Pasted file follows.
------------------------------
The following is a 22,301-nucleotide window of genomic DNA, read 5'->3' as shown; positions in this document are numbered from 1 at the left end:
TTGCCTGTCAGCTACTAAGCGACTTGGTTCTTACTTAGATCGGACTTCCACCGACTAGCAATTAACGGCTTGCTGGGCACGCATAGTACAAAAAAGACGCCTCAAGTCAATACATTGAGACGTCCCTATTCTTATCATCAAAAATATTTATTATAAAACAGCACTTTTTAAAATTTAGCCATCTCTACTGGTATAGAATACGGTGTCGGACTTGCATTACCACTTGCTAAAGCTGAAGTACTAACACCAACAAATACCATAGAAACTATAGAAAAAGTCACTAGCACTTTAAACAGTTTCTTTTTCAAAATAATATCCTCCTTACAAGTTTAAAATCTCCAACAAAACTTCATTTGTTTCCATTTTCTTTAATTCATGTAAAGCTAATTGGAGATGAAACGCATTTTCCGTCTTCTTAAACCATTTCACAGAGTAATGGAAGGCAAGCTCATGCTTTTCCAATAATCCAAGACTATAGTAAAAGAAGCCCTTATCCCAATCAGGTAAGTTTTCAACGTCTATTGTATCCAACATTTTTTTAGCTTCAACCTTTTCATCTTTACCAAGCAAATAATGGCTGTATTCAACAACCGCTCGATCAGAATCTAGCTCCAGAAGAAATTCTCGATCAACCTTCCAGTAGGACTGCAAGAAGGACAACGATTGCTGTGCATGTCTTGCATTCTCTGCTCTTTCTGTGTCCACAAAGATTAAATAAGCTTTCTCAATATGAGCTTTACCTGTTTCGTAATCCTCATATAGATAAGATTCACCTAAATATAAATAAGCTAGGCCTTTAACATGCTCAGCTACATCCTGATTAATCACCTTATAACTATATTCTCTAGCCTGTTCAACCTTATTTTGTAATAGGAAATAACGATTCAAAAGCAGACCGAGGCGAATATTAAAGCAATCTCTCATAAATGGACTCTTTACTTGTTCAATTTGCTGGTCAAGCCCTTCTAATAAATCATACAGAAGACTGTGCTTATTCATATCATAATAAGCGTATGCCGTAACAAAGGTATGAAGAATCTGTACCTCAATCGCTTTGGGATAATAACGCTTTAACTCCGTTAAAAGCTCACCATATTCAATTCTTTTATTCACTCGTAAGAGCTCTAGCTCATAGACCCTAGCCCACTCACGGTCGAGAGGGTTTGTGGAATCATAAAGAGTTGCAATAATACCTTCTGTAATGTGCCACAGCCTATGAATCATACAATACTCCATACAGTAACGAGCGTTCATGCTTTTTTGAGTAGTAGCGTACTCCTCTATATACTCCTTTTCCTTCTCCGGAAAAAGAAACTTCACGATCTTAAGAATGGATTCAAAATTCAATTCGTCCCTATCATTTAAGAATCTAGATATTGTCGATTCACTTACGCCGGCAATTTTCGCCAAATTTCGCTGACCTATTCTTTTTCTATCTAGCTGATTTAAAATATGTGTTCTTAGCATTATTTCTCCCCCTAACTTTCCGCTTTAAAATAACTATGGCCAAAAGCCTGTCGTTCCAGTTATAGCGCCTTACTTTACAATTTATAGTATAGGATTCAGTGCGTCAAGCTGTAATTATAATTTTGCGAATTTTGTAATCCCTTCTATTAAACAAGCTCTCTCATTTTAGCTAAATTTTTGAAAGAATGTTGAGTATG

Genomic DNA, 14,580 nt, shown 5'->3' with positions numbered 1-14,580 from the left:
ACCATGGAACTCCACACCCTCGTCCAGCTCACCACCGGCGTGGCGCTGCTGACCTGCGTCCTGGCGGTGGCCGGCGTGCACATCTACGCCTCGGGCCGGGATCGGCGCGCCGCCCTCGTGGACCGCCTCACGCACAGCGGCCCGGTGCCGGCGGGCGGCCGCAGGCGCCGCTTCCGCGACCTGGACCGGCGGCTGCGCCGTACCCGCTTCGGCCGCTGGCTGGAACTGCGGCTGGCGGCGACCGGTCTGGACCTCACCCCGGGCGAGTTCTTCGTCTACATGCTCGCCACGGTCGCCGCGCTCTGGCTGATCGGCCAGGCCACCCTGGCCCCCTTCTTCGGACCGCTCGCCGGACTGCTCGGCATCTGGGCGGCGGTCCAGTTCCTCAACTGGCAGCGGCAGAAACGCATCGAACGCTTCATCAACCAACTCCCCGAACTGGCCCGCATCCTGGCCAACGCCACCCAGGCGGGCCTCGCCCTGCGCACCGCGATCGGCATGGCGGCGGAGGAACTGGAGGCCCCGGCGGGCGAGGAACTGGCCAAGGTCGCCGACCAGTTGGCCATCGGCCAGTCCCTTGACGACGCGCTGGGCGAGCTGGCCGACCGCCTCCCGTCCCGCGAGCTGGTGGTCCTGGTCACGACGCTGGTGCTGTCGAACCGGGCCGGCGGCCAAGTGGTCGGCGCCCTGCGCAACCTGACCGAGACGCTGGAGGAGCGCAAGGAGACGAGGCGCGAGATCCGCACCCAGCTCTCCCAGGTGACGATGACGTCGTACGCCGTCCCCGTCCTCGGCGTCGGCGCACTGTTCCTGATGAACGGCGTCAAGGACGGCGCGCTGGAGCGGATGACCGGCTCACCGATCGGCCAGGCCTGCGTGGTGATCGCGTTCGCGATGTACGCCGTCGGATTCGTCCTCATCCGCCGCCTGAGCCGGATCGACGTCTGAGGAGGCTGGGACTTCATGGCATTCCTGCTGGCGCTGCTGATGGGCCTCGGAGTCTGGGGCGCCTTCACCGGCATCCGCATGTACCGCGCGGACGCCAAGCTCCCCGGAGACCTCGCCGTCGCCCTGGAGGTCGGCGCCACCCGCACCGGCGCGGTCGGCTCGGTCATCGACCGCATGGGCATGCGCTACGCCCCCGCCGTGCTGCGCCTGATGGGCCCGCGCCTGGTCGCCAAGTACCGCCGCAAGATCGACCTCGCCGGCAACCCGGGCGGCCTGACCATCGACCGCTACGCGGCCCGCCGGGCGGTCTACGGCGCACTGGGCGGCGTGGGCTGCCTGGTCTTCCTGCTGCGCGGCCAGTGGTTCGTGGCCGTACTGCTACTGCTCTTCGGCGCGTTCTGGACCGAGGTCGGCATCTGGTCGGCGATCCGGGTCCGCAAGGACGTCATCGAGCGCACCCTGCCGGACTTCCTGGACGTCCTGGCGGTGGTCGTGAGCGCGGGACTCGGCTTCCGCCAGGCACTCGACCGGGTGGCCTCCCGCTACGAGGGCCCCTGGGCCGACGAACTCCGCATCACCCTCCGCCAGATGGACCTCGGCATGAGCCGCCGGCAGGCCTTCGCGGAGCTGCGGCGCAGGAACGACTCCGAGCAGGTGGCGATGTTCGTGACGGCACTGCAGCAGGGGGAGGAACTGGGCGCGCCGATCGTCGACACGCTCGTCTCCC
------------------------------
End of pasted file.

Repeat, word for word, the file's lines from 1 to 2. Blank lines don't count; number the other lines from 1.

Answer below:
The following is a 22,301-nucleotide window of genomic DNA, read 5'->3' as shown; positions in this document are numbered from 1 at the left end:
TTGCCTGTCAGCTACTAAGCGACTTGGTTCTTACTTAGATCGGACTTCCACCGACTAGCAATTAACGGCTTGCTGGGCACGCATAGTACAAAAAAGACGCCTCAAGTCAATACATTGAGACGTCCCTATTCTTATCATCAAAAATATTTATTATAAAACAGCACTTTTTAAAATTTAGCCATCTCTACTGGTATAGAATACGGTGTCGGACTTGCATTACCACTTGCTAAAGCTGAAGTACTAACACCAACAAATACCATAGAAACTATAGAAAAAGTCACTAGCACTTTAAACAGTTTCTTTTTCAAAATAATATCCTCCTTACAAGTTTAAAATCTCCAACAAAACTTCATTTGTTTCCATTTTCTTTAATTCATGTAAAGCTAATTGGAGATGAAACGCATTTTCCGTCTTCTTAAACCATTTCACAGAGTAATGGAAGGCAAGCTCATGCTTTTCCAATAATCCAAGACTATAGTAAAAGAAGCCCTTATCCCAATCAGGTAAGTTTTCAACGTCTATTGTATCCAACATTTTTTTAGCTTCAACCTTTTCATCTTTACCAAGCAAATAATGGCTGTATTCAACAACCGCTCGATCAGAATCTAGCTCCAGAAGAAATTCTCGATCAACCTTCCAGTAGGACTGCAAGAAGGACAACGATTGCTGTGCATGTCTTGCATTCTCTGCTCTTTCTGTGTCCACAAAGATTAAATAAGCTTTCTCAATATGAGCTTTACCTGTTTCGTAATCCTCATATAGATAAGATTCACCTAAATATAAATAAGCTAGGCCTTTAACATGCTCAGCTACATCCTGATTAATCACCTTATAACTATATTCTCTAGCCTGTTCAACCTTATTTTGTAATAGGAAATAACGATTCAAAAGCAGACCGAGGCGAATATTAAAGCAATCTCTCATAAATGGACTCTTTACTTGTTCAATTTGCTGGTCAAGCCCTTCTAATAAATCATACAGAAGACTGTGCTTATTCATATCATAATAAGCGTATGCCGTAACAAAGGTATGAAGAATCTGTACCTCAATCGCTTTGGGATAATAACGCTTTAACTCCGTTAAAAGCTCACCATATTCAATTCTTTTATTCACTCGTAAGAGCTCTAGCTCATAGACCCTAGCCCACTCACGGTCGAGAGGGTTTGTGGAATCATAAAGAGTTGCAATAATACCTTCTGTAATGTGCCACAGCCTATGAATCATACAATACTCCATACAGTAACGAGCGTTCATGCTTTTTTGAGTAGTAGCGTACTCCTCTATATACTCCTTTTCCTTCTCCGGAAAAAGAAACTTCACGATCTTAAGAATGGATTCAAAATTCAATTCGTCCCTATCATTTAAGAATCTAGATATTGTCGATTCACTTACGCCGGCAATTTTCGCCAAATTTCGCTGACCTATTCTTTTTCTATCTAGCTGATTTAAAATATGTGTTCTTAGCATTATTTCTCCCCCTAACTTTCCGCTTTAAAATAACTATGGCCAAAAGCCTGTCGTTCCAGTTATAGCGCCTTACTTTACAATTTATAGTATAGGATTCAGTGCGTCAAGCTGTAATTATAATTTTGCGAATTTTGTAATCCCTTCTATTAAACAAGCTCTCTCATTTTAGCTAAATTTTTGAAAGAATGTTGAGTATG